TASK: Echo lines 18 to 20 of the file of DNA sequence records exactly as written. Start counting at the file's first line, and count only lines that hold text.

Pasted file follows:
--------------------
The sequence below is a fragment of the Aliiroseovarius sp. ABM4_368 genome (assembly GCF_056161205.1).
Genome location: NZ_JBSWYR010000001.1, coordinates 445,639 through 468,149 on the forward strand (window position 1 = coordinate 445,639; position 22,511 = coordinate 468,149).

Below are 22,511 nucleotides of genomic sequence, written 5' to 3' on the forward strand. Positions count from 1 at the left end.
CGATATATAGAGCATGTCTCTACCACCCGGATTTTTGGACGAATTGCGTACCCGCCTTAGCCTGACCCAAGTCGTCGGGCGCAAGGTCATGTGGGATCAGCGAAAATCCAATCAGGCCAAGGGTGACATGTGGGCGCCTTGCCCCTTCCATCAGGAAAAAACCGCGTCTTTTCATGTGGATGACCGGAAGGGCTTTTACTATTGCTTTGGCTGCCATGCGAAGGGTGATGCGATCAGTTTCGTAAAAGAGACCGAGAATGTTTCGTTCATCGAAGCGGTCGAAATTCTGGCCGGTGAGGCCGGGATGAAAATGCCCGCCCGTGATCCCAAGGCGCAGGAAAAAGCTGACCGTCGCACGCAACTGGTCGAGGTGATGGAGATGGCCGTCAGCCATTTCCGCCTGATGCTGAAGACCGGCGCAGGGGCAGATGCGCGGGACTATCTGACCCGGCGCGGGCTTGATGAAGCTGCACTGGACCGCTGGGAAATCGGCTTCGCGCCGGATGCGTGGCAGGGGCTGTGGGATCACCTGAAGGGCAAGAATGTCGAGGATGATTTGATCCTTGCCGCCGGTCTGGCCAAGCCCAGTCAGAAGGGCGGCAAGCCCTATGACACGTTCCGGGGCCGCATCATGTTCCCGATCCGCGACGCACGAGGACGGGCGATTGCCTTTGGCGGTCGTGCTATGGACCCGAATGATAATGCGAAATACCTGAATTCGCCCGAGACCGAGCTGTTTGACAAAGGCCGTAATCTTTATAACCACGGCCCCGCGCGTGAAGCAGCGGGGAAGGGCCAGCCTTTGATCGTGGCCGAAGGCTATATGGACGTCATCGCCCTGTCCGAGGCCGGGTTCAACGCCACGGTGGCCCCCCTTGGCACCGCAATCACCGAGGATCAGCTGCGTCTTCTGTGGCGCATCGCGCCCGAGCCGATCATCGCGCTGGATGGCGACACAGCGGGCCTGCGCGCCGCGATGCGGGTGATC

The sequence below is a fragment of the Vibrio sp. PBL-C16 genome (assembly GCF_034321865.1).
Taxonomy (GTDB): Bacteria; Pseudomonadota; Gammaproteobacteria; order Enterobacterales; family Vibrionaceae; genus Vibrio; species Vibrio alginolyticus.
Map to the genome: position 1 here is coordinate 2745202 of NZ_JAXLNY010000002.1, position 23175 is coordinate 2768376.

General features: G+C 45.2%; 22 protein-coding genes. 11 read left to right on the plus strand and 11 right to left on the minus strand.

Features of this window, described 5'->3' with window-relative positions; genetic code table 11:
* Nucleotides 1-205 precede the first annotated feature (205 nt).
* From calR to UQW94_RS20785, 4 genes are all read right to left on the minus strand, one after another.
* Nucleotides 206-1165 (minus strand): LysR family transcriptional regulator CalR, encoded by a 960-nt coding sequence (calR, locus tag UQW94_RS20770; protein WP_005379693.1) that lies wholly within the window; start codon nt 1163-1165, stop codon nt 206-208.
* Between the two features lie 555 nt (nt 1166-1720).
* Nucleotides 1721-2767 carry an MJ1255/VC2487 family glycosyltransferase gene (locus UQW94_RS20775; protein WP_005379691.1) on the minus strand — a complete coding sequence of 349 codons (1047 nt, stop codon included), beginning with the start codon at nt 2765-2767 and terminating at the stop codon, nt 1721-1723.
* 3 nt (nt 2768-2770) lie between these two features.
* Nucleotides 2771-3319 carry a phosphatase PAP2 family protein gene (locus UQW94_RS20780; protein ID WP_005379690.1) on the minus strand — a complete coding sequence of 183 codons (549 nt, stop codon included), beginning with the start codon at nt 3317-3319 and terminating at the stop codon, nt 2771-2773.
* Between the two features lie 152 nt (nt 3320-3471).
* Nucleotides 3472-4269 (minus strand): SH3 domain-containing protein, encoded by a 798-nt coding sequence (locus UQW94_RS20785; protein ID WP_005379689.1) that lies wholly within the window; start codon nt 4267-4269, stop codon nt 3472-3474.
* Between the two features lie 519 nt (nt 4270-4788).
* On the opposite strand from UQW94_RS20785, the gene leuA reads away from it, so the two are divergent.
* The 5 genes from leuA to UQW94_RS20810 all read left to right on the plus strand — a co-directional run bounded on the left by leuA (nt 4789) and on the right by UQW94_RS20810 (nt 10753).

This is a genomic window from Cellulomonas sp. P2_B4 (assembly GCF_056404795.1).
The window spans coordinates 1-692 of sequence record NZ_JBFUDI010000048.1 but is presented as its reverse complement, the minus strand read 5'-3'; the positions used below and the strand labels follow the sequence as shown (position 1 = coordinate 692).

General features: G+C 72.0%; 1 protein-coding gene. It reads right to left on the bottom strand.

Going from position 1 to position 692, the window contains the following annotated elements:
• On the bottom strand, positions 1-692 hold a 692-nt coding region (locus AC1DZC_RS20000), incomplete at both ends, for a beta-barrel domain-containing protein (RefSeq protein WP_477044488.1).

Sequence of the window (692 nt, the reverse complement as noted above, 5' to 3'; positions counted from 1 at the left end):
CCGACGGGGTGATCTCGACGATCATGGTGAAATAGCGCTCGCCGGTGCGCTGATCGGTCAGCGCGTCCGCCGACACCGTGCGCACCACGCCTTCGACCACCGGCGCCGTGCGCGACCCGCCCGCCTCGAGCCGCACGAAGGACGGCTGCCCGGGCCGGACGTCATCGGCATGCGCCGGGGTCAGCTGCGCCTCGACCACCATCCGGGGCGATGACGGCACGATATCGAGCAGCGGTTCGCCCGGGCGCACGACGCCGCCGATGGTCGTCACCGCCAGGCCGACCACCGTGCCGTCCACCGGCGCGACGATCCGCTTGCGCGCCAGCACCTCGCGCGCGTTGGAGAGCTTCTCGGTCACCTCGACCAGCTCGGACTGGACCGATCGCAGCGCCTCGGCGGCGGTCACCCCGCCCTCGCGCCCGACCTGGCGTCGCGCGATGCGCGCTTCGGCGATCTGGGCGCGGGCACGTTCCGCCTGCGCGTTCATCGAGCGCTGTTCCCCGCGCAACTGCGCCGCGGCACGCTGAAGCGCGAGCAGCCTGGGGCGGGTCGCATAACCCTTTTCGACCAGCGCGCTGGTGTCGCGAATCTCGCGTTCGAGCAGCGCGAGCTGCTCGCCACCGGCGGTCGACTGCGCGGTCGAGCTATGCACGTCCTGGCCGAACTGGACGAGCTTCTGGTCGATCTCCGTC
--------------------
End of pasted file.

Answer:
* Nucleotides 3472-4269 (minus strand): SH3 domain-containing protein, encoded by a 798-nt coding sequence (locus UQW94_RS20785; protein ID WP_005379689.1) that lies wholly within the window; start codon nt 4267-4269, stop codon nt 3472-3474.
* Between the two features lie 519 nt (nt 4270-4788).
* On the opposite strand from UQW94_RS20785, the gene leuA reads away from it, so the two are divergent.